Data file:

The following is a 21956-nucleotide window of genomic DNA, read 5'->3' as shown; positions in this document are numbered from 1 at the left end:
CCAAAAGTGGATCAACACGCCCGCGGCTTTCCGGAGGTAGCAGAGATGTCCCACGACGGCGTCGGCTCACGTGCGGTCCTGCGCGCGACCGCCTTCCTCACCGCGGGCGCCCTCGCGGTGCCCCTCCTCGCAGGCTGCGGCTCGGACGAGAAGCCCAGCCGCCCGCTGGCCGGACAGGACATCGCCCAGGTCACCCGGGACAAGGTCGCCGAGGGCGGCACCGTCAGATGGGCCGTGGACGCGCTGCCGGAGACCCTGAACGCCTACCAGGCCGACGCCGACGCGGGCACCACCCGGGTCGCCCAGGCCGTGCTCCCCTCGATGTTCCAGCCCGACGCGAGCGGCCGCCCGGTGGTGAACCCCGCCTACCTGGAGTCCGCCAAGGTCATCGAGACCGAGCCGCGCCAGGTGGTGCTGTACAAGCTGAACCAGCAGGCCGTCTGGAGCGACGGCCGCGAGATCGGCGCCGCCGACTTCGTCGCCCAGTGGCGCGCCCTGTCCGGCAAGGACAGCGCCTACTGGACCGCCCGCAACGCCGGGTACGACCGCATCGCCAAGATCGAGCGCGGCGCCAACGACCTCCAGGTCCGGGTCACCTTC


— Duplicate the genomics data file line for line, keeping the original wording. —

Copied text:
The following is a 21956-nucleotide window of genomic DNA, read 5'->3' as shown; positions in this document are numbered from 1 at the left end:
CCAAAAGTGGATCAACACGCCCGCGGCTTTCCGGAGGTAGCAGAGATGTCCCACGACGGCGTCGGCTCACGTGCGGTCCTGCGCGCGACCGCCTTCCTCACCGCGGGCGCCCTCGCGGTGCCCCTCCTCGCAGGCTGCGGCTCGGACGAGAAGCCCAGCCGCCCGCTGGCCGGACAGGACATCGCCCAGGTCACCCGGGACAAGGTCGCCGAGGGCGGCACCGTCAGATGGGCCGTGGACGCGCTGCCGGAGACCCTGAACGCCTACCAGGCCGACGCCGACGCGGGCACCACCCGGGTCGCCCAGGCCGTGCTCCCCTCGATGTTCCAGCCCGACGCGAGCGGCCGCCCGGTGGTGAACCCCGCCTACCTGGAGTCCGCCAAGGTCATCGAGACCGAGCCGCGCCAGGTGGTGCTGTACAAGCTGAACCAGCAGGCCGTCTGGAGCGACGGCCGCGAGATCGGCGCCGCCGACTTCGTCGCCCAGTGGCGCGCCCTGTCCGGCAAGGACAGCGCCTACTGGACCGCCCGCAACGCCGGGTACGACCGCATCGCCAAGATCGAGCGCGGCGCCAACGACCTCCAGGTCCGGGTCACCTTC